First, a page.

Sentiment that Apple's Steve Jobs is a business genius who has no equal is probably not right. Apple's Jobs doesn't have many equals in the leadership world, but Amazon's Jeff Bezos be the very same as Jobs -- a business and consumer product engineering genius.
Consider the latest from Amazon CEO Bezos, about how he dropped his mobile phone and in a eureka moment patented mini airbags. Bezos filed the patent covering tiny airbags that deploy if you drop your mobile phone in February, 2010, but was just made public today.
Bezos' patent also covers the use of tiny jet-streams instead of airbags and a sensor that could tell if your phone was free-falling or inside a bag. Genius, no doubt.
Comments posted throughout the Internet after Bezos' eureka-moment inspired the mobile phone airbag patent are widely delighted by the creative insight put into action by Amazon's founder and CEO.
But nobody should be surprised that Bezos came up with such a smart solution, as tens of millions of consumers around the world invest heavily into iPhones and other expensive smartphone technologies. He's an engineer by training, after all, and Amazon just happens to be his most recognizable engineering project to date.
Some probably think Bezos was originally a bookseller, who thought of selling books online, and then got lucky during the dotcom boom building the company into a multifaceted retailer and technology company.
But that's not the way it happened.
When the Internet became the rage, Bezos, the engineer by training, simply recognized that the Web offered opportunity to sell things to people while leaving out brick and mortar. He attended a bookselling conference in New York, after recognizing that books -- with ISBN numbers -- made for an easy product to tie into Internet ordering.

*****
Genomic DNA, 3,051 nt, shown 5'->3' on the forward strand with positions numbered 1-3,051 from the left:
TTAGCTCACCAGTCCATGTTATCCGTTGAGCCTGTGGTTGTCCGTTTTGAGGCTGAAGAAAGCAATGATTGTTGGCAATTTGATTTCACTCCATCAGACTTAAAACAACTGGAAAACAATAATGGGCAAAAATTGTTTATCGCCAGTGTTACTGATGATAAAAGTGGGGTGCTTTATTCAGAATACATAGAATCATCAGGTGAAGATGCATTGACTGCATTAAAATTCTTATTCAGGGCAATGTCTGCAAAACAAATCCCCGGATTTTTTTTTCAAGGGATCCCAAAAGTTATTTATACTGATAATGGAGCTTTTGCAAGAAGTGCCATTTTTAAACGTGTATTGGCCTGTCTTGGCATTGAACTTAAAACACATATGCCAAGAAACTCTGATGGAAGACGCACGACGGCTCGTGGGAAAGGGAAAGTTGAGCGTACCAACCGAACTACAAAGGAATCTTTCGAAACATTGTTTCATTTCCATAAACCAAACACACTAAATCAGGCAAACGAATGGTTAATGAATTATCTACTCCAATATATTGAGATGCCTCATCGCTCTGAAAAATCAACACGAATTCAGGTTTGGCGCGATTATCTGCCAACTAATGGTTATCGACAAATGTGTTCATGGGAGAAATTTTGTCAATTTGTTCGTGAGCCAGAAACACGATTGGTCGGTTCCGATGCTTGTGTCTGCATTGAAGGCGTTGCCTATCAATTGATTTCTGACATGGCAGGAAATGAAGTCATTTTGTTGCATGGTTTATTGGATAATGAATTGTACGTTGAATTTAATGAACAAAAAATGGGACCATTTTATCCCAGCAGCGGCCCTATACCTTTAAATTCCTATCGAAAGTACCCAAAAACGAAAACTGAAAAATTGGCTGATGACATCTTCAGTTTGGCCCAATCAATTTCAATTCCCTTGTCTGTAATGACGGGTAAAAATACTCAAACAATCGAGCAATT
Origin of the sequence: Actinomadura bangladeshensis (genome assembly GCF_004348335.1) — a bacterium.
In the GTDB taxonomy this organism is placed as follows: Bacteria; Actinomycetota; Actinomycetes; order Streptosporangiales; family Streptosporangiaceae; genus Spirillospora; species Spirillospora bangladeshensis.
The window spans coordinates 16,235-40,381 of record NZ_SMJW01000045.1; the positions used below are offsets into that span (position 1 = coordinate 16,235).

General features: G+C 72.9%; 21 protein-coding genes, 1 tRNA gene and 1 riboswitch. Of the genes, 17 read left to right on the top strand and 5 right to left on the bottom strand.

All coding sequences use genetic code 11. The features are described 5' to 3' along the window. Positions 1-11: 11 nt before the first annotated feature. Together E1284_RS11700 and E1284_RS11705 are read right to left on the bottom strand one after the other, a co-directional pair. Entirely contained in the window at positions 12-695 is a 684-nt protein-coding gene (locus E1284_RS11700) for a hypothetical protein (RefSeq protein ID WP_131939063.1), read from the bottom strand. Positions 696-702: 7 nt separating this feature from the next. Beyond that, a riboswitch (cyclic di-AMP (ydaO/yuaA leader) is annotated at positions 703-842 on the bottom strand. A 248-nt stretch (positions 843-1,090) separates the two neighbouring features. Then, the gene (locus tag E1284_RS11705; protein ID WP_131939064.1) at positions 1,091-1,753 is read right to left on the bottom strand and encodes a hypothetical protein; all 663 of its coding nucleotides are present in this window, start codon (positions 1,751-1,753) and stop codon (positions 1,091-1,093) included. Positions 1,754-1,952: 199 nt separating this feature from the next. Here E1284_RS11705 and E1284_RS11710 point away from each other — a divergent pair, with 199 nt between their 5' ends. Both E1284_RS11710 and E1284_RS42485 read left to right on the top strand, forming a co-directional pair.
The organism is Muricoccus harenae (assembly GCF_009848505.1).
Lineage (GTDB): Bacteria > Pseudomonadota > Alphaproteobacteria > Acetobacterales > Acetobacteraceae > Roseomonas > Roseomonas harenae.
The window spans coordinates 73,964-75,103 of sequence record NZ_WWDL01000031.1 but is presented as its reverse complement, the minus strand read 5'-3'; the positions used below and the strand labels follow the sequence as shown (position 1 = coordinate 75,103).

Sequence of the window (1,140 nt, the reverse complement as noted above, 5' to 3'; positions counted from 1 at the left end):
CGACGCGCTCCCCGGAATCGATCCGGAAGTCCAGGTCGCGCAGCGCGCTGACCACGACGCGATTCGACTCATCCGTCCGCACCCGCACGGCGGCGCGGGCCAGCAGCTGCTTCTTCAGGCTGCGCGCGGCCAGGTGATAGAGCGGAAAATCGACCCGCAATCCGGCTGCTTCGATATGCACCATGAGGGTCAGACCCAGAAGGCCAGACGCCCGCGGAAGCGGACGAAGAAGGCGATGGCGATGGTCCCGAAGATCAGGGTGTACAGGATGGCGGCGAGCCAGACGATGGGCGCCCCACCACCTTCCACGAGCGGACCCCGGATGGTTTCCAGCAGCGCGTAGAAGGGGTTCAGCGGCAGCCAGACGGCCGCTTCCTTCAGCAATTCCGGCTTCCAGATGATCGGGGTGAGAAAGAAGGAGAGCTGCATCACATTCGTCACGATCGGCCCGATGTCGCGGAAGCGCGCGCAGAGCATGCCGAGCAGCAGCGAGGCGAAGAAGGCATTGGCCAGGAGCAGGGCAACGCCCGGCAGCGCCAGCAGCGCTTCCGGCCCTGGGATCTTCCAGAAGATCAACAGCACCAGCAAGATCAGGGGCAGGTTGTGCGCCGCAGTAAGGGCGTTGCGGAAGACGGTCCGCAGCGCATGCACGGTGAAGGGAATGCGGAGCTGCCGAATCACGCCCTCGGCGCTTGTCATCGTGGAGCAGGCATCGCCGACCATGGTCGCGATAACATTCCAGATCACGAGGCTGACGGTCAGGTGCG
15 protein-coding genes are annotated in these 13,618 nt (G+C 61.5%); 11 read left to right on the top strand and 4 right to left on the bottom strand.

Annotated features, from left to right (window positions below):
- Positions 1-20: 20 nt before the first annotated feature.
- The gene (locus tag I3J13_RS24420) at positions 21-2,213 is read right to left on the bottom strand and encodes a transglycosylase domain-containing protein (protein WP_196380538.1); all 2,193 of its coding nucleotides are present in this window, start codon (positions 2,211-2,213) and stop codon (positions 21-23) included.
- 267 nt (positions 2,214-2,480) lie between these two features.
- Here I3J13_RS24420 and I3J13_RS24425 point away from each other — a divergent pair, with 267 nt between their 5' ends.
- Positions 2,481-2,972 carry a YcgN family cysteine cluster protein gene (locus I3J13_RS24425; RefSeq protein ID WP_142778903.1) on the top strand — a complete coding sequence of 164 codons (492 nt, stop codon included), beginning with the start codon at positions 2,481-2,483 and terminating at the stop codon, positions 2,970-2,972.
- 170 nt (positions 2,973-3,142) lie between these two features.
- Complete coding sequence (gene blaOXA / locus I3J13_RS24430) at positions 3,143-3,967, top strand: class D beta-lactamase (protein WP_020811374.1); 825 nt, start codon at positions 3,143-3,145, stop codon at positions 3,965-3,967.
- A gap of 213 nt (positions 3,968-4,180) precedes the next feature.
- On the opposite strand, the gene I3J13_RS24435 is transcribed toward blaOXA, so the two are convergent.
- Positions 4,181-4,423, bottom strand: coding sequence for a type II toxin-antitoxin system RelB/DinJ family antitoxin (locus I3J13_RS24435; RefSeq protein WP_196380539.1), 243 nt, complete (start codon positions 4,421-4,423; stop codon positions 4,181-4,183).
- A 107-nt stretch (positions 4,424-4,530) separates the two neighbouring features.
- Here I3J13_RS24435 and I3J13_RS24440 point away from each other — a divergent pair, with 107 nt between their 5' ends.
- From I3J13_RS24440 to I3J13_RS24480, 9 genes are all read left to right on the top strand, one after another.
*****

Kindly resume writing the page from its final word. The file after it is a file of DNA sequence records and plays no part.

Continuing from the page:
At the conference, hosted by the American Booksellers Association -- the trade group of independent booksellers -- Bezos took a class on customer service, taught by Richard Howorth, owner of Square Books in Oxford, Mississippi. Bezos devoured most every word he heard, taking the information to the drawing board of Amazon.com, which he soon launched.
He would sell books online, and make customer service a highlight of his new e-tail company.
Bezos' genius was not deciding to sell books online. His genius was deciding to take what seemed to be a perfunctory transaction -- pick and click -- and make it customer service smart. From the very beginning, Amazon's system recognized customer likes and searches, making recommendations based upon interests and tastes.
Employees at many bookstores in America could not tell you about preferences of regular customers, but Amazon could, making one recommendation after another to shoppers based upon what they bought before and what they searched for. Also, he designed Amazon with a no-questions-asked return policy -- the customer is always right.
Bezos didn't stop there with Amazon, either, as the company is now a serious player in consumer technology.
His genius, if you will, helped position Amazon as the e-Books leader as the company was early to launch its signature Kindle product. Amazon has quickly updated the product and kept pricing competitive the same way Apple has found success with its iPhone and iPad tablet.
Now, Amazon is nearing launch of its own tablet, as the markings of Bezos -- the engineer with a keen focus on what people want -- continue to color the company. And now we learn the rest of the story, that like Jobs, his mind never stops working.
Sooner probably than later, we'll be able to buy mini airbags for our smartphones. We'll know where to find them, too.
At Amazon.com, of course.